The Army has plans to create at least two more multi-domain task forces, one for Europe and second task force for the Pacific region. But that’s only the beginning of what some leaders see as the future of Army operations.
Last year the Army’s first MDTF conducted network, communications and precision fires experiments during the bi-annual Rim of the Pacific Exercise, the world’s largest maritime military exercise.
That first-ever field exercise for the task force helped the Army put its newest concept, MDO, into action.
And the result was an array of precision strikes on land and at sea, which was coordinated through a network of nodes across all four services and allied nations. The first modern sinking exercise led by the Army used a combination of long-range artillery, air attacks and shore-based missiles to sink the decommissioned USS Racine.
That event developed from a year’s worth of tabletop war games and exercises. The Indo-Pacific-focused task force used 500 personnel together to exploit “enemy” weaknesses to create a “bubble” of time to strike.
During the August 2018 exercise, Col. Christopher Wendland, commander of the 17th Field Artillery Brigade, told Army Times that the work was helping soldiers regain the figurative “high ground” that has eroded by advances in near-peer competitors such as China and Russia in the past decades.
Lt. Gen. Eric Wesley, deputy commanding general of the futures concepts center at Army Futures Command, talked recently with defense media about work being done to develop more task forces and what that will mean for the larger Army as it modernizes to 2028 and beyond.
Wesley said that the first MDTF was initiated as a pilot program to help Army leaders “understand how to integrate all domains in decisive space in order to penetrate our adversaries’ (anti-access, area denial) windows.”
But, he was clear that the task force is not the end state.
“The MDTF is a means for us to learn and therefore inform MDO,” Wesley said.
To that end, they’re using the “total Army analysis” process to get space, funding and manpower to create a second and likely a third task force.
The next one up will be focused on Europe, under the command of Lt. Gen. Christopher Cavoli, commander of U.S. Army Europe, Wesley said.
Wesley did not have specific timelines for when either task force would be up and running. But given that the first task force has been going nearly three years now and took a year of planning before its first real-world exercise, they may be coming soon.
That’s because much of the Army work on MDO and the hardware it will take to make these concepts a reality is focused on delivering much of the items to the formations by or before 2028.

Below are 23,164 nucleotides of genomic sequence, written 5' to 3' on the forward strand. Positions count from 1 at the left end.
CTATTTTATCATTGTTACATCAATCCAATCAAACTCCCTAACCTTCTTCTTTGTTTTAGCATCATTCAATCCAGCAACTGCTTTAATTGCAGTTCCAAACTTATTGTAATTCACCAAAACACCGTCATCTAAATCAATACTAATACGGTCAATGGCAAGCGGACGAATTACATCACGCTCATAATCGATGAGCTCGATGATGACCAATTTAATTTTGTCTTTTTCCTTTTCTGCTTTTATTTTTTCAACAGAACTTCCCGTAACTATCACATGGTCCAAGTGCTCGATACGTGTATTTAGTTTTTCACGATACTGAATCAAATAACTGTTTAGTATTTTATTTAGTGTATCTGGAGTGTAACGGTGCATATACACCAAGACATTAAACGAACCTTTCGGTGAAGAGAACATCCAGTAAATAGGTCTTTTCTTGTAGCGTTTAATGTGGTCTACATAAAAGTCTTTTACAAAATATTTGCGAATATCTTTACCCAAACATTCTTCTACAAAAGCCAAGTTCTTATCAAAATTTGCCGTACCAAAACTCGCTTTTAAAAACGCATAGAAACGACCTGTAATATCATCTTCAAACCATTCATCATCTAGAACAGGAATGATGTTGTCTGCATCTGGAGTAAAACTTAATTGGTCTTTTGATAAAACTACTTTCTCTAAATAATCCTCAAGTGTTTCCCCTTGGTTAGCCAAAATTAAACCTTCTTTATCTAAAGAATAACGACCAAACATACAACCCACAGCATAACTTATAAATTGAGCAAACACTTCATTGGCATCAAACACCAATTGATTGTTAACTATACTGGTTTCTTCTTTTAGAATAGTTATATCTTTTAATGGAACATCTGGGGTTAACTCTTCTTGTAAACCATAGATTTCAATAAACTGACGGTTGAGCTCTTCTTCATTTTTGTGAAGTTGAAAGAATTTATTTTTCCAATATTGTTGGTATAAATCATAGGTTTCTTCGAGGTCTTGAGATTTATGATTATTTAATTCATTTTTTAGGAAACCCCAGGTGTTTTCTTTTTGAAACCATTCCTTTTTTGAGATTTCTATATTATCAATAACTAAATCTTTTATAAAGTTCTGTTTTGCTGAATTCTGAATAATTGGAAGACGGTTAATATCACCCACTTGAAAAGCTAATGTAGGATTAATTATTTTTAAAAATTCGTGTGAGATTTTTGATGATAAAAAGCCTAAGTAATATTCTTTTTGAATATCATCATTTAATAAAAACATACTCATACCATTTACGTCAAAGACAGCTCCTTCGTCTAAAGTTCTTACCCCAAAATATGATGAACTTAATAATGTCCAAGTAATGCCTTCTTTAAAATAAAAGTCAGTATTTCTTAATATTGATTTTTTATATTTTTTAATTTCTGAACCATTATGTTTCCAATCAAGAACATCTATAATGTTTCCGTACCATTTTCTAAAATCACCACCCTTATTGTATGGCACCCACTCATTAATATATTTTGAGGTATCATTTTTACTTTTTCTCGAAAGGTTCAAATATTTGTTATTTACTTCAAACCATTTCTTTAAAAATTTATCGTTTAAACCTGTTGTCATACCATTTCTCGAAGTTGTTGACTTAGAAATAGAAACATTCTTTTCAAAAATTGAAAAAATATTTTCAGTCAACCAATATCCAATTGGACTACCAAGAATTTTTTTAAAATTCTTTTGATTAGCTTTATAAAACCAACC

Bridge to future operations
But the task forces are more than just teams experimenting with new concepts and gear.
“We imagine in the future that the MDTFs in order to scale will transcend the theater and cross echelons,” Wesley said.
So the task forces will act as a sort of bridge to the future operating concepts.
“When we say MDO in 2028, ultimately you won’t have individual MDTFs,” Wesley said. “You’ll have these capabilities at echelon throughout the entire theater.”
That means that even company commanders will need to be thinking in all domains and working in a nimble way with data, cloud computing and a combination of sensors, nodes, networks and firing platforms across all of the services and partner nations, he said.
This is somewhat of a break from the last transformational shift the Army underwent in the 1980s when it adopted the Air Land Battle concept.
The Army didn’t have task forces for Air Land Battle at the time, Wesley said.
But that was because the concept was at the operational level and primarily a bi-service commitment with the Air Force and Army coordinating in two domains.
“The MDTFs are unique in that we had to understand with greater clarity how you would integrate these very distinct domains — space, cyber, air, ground, maritime — and do it in a very rapid order,” Wesley said.
Those weren’t the same demands that Air Land Battle faced when it was introduced.
How MDO works
Once place where soldiers are likely to see early iterations of how the MDO concept works beyond their headquarters, across services and partners, is in the Pacific Pathways program.
That program, which involves rotating Army units to the Pacific theater to work with partner nations under the guidance of Pacific-based Army units, has been around since 2014 but in a much smaller capacity.
Last year Gen. Robert Brown, commander of U.S. Army Pacific, announced new rotations with more troops playing different roles.
Past rotations have been smaller than brigades, sometimes battalion-sized or smaller. And they spread out to a bunch of countries in even smaller elements, staying on ground perhaps a few weeks.
The new wave will include brigade combat team-sized and larger formations that will stay in partner nations for months at a time.
That, leaders hope, will help grow partner capabilities to work in combined operations, mostly to deter a rising Chinese military that has been spreading bases and assets across the region.
Todd South has written about crime, courts, government and the military for multiple publications since 2004 and was named a 2014 Pulitzer finalist for a co-written project on witness intimidation. Todd is a Marine veteran of the Iraq War.